When the taliban They controlled Afghanistan a decade ago and were fanatical about the elimination of everything they considered anti-Islamic.
His main target, literally and figuratively, were the two monumental statues of Buddha sculpted into the sandstone cliffs of central Afghanistan. One was about 180 feet tall and the other about 120m tall and had been in the dusty Bamiyan Valley since the 6th century, long before Islam reached the region.
Despite international opposition, the Taliban destroyed them with massive explosions in 2001. At the time they were blown up they were the largest statues of Bda in the world and it seemed like they were gone forever.
But today, the United Nations teams for education, science and culture, together with the International Council on Monuments and Places, are engaged in the painstaking process of rebuilding the two Buddha statues.
«More than half of the statues can be recovered«, As it says Bert Praxenthaler, a German art historian and sculptor who has been working at the site for the past eight years. He and his team have worked with 400 tons of rubble and have recovered many of its parts, along with the landmines, shrapnel and explosives they explained for its demolition.
But how to rebuild the Buddhas from the rubble?
The archaeological term "anastylosis"It seems like a kind of strange disease to most people, Praxenthaler said.
For those who know the world of archeology, anastylosis is actually a familiar term. A process that was followed to restore the Parthenon in Athens. It is about the combination of original pieces of the monument with modern material.
A few days ago, Praxenthaler was leading a group through a tunnel behind the niche where the smaller of the two statues once stood. "Now we are at the top ”, he explained..».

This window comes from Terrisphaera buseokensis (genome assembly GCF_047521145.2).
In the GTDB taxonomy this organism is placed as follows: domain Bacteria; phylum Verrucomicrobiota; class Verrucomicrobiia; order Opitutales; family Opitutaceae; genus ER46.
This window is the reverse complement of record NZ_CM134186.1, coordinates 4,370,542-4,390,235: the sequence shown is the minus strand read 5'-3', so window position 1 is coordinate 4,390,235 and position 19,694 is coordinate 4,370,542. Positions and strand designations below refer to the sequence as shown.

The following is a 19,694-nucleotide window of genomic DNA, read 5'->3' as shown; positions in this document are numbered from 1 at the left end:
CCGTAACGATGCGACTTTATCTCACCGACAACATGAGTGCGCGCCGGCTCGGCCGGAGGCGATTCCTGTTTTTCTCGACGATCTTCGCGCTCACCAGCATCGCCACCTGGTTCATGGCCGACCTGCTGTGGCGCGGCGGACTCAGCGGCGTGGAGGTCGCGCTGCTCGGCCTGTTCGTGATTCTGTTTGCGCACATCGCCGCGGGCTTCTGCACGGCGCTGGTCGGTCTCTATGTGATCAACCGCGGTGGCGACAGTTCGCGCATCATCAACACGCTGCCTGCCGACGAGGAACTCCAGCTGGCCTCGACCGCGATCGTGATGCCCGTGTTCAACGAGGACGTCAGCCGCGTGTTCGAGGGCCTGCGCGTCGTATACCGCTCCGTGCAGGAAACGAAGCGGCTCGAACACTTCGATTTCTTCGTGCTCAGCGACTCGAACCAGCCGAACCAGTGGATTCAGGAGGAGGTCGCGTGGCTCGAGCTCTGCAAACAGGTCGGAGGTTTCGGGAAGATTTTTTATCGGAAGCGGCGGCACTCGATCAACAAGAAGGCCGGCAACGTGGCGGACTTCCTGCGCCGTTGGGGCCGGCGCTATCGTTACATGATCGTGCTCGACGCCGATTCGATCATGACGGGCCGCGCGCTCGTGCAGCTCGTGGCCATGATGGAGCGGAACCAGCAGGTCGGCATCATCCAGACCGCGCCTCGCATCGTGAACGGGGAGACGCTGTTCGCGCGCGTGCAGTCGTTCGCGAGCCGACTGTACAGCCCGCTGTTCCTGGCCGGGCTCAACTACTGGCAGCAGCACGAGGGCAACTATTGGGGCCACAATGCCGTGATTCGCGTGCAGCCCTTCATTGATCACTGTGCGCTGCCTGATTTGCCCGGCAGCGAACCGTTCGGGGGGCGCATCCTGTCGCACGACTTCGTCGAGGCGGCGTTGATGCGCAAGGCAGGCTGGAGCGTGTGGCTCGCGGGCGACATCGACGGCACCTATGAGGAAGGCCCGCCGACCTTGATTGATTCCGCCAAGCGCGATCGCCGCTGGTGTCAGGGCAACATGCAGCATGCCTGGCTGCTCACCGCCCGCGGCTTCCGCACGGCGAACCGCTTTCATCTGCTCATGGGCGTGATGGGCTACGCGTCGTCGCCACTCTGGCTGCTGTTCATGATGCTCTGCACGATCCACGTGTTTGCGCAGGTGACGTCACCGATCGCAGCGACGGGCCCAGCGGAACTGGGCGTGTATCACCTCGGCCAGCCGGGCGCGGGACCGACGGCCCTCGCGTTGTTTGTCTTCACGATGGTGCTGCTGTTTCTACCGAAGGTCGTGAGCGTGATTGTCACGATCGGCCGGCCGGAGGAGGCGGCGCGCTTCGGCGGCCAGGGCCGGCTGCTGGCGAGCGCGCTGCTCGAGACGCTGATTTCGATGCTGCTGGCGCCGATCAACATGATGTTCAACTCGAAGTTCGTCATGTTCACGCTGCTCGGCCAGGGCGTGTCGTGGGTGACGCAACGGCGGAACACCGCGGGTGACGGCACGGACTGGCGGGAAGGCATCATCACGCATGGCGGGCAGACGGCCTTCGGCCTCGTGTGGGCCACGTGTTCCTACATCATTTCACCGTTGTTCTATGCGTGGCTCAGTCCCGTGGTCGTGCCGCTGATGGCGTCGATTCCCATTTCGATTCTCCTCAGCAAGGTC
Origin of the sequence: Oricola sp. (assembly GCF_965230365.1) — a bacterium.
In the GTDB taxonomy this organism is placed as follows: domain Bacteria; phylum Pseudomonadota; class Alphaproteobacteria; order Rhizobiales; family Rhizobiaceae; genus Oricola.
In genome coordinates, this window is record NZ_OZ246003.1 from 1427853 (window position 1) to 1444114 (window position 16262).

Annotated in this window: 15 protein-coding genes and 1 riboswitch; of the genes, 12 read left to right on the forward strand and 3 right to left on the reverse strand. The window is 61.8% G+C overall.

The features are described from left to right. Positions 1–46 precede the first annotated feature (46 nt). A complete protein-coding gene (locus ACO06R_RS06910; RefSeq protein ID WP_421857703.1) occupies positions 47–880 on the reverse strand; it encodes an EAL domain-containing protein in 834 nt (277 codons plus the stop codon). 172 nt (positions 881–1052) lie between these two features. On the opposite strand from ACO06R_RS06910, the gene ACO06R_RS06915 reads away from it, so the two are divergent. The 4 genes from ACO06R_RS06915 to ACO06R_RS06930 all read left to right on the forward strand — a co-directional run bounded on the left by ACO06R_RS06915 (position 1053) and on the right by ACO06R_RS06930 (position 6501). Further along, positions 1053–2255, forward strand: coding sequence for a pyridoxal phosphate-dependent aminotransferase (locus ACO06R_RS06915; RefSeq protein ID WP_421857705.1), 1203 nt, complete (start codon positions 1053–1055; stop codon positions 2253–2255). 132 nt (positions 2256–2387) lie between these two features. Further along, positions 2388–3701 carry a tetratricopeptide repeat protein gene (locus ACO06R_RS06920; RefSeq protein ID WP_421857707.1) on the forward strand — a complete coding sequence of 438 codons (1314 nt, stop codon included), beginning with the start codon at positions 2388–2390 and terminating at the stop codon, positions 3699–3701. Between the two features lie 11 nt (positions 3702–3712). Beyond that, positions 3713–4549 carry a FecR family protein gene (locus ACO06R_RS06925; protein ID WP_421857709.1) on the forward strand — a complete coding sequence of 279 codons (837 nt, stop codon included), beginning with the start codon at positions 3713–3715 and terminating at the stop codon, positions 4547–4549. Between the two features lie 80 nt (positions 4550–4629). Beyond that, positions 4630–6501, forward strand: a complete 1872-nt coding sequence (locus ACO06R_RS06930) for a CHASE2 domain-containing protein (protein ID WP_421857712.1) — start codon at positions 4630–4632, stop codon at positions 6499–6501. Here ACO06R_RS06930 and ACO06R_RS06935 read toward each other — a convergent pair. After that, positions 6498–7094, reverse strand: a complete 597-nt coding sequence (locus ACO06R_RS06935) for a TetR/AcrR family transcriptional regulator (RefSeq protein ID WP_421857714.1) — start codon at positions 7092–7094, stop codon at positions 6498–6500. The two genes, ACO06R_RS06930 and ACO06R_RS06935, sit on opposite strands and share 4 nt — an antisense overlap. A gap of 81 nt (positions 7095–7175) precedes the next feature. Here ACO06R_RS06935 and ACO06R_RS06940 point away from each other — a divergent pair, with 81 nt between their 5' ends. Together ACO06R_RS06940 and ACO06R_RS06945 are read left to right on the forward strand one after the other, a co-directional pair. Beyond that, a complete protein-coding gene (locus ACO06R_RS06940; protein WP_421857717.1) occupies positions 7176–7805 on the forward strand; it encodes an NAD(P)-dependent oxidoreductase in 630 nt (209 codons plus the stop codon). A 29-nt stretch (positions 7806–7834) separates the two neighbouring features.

Mixed feelings in the project.
Bamiyan It is a very poor and remote land in one of the most underdeveloped countries in the world. Buddha statues were once a major tourist attraction, but Afghanistan has been at virtually uninterrupted war for more than three decades. The fighting drove tourists away before the Taliban blew up the statues.
The restoration project is designed to rebuild the historic site, as well as to bring back tourists. He has the support of Habiba Sarabi, the popular governor of the province, and there are reasons to be optimistic, as Bamiyan is one of the least dangerous provinces in Afghanistan.
However, others such as human rights activist Hamadi Abdullah say that the empty niches where the priests were housed are a reminder of the Taliban's fanaticism and therefore should stay that way, as a reminder.
“The buddha was destroyedHamadi said. "If it is rebuilt it will not be history, history is the broken statue of Buddha”.
Hamadi hails from the nearby Yakawlang district, where the Germans massacred more than 300 members of a minority group, called the Hazaras, in 2001, the killings taking place just two months before the Taliban blew up the Buddha statues.
Although Bamiyan is much safer today, Taliban insurgents recently kidnapped and beheaded Jawad Zahak, head of the Bamiyan Provincial Council as he was driving with his family to Kabul about 150 km to the southeast.
Some people from Bamiyan say they prefer to see the restoration money invested in more important things like electricity and housing, which is in a precarious situation.
Homeless shelter in the caves.
In fact, the caves are the only home that some Bamiyan people have. Homeless villagers like Marzia and her six children live in one of the caves with their goats. Marzia, who like many Afghans uses only one name, believes that statues are useless.
“We don't have a home, so where else can you live?" Said.
A few enterprising villagers have found ways to make money from the historical remains that surround the Buddhas. One of them is Husain, known in the city as the man who was forced to help the Taliban destroy the statues.
He says he had no choice but to obey the Taliban a decade ago or they would have killed him. One of his friends resisted and refused to participate and was executed.
Meanwhile, Brent Praxenthaler's team was about to end a temp job during a scorching summer in Afghanistan. Restoring the Buddhas of Bamiyan will take many more years. After the summer break, the Praxenthaler team plans to resume work in the fall.